Third Quarter Ends One Game Winning “Streak”
There’s a reason very young teams typically don’t contend for titles. Tonight’s third quarter collapse against the “definition of mediocre” Golden State Warriors is an excellent point of evidence as to why.
The Rockets played a lineup that could be described as “promising”: Christian Wood, Kevin Porter Jr., JaeSean Tate, Kenyon Martin Jr. It might also be called “G-League”: Amoni Brooks, Daquan Jefferies, Anthony Lamb. Maybe one of those players will turn out to stick on the roster, but once again, the Rockets had virtually no experienced, established, NBA players available. The lack of experience, and seasoning, showed.
The Rockets Injured List:
Danuel House Jr.
(Putatively) Dante Exum
Why is that list important for non-tanking reasons? Because veteran players tend to not get rattled when an opponent changes their approach and comes out swinging to start a half in which they should have been embarrassed to be down to the Rockets.
The Rockets had no adjustment to Golden State pressuring the ball (realizing the Rockets effectively had one guard who might hold his dribble under duress in Kevin Porter Jr.) and collapsing three or four players to the middle on any sort of drive.
Golden State assumed, correctly, that the Rockets would generally be unable to pass out on their drives effectively against the defense collapsing in the paint, and would further, likely panic under the pressure caused by the defense there.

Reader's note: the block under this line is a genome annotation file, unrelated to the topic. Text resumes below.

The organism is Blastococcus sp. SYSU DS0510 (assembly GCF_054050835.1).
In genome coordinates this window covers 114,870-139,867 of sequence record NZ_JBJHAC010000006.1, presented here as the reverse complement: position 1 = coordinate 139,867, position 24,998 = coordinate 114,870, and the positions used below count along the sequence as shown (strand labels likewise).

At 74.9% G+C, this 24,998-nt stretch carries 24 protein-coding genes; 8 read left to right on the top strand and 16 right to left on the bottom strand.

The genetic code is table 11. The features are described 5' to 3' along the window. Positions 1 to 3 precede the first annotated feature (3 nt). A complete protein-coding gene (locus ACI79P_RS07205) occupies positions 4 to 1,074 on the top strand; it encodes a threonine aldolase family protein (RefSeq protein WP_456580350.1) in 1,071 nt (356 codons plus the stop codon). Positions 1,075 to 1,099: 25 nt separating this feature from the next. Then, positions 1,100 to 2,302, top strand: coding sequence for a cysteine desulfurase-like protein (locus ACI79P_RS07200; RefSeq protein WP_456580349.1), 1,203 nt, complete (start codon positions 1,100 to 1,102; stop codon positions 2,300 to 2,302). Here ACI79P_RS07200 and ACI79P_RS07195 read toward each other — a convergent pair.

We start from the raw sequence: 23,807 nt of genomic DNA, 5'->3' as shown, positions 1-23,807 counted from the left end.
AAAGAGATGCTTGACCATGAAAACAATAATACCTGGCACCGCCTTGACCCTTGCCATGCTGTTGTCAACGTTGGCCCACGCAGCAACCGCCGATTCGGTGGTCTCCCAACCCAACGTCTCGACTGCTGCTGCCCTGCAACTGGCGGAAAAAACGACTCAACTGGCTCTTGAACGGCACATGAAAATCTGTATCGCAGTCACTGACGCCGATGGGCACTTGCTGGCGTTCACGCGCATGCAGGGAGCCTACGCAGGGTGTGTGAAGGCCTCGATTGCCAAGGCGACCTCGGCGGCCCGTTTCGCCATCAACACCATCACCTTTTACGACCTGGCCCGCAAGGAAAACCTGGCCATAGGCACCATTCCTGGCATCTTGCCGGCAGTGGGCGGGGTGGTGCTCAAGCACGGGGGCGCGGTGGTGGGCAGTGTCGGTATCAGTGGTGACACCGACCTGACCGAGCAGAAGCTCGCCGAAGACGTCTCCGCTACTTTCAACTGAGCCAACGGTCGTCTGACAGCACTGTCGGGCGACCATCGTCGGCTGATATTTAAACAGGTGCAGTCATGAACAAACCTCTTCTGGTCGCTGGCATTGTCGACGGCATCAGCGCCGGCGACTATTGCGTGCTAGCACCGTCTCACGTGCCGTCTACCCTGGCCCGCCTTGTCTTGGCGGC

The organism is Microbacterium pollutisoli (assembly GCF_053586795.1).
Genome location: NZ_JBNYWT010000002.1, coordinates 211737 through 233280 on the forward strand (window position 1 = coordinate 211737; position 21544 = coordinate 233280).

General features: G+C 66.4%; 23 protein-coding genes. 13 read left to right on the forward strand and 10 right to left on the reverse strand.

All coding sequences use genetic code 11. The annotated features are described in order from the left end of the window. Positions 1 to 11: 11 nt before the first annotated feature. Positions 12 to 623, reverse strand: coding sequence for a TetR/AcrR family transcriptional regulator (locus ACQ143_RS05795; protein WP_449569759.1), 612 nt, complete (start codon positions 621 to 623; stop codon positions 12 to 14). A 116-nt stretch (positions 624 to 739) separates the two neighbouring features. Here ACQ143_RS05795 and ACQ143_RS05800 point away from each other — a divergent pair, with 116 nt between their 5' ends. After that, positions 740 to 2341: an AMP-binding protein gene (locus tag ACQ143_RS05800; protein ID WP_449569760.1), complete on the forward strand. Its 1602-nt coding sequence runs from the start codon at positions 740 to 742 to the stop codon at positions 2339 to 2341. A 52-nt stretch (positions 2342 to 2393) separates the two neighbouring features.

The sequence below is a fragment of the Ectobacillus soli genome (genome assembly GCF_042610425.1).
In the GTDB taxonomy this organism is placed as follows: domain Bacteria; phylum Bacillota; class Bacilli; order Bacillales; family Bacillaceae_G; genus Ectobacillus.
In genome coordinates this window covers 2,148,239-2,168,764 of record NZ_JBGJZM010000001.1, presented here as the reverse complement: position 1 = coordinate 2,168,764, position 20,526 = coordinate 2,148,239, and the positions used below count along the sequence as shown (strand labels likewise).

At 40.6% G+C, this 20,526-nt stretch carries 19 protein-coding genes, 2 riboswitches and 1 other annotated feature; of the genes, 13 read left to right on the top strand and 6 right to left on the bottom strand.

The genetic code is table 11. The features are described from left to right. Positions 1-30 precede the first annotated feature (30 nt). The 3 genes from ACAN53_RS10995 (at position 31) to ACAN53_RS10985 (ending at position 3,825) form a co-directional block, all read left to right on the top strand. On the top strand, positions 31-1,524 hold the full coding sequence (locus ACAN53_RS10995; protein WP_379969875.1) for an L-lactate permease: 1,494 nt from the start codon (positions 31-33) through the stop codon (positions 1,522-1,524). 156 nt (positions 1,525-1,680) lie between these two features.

Combine this with Stephen Curry regaining his shooting stroke in the third quarter, and you had a recipe for a 39 point to 12 point quarter for Golden State. That quarter turned a six point Rockets lead into 21 point deficit, and the Warriors never looked back.
It’s a comedown from Kevin Porter’s 50pt game, but young players are like that. Sustained excellence is rare in the NBA, and young players generally aren’t the ones providing it.
It’s worth noting that this is a rookie season for head coach Stephen Silas. I’ve never experienced a coach of a team I follow that seems as genuinely decent and likable as Silas, and that’s saying something, considering the affable Mike D’Antoni and the gregarious Kevin McHale. This is a learning year for him, too. The team needs adjustments at times, and they don’t seem to be there. Is this because the Rockets are a skeleton crew at best? Very likely.
Like Porter, Tate, Wood, and Martin, we should also expect more from Silas next season. The lack of responses to opponents is slightly alarming, but not a cause for concern at this point.
Meanwhile, the Tragic Number shrinks every game.
Congratulations to the Warriors, a team shattering the luxury tax record, on reaching .500.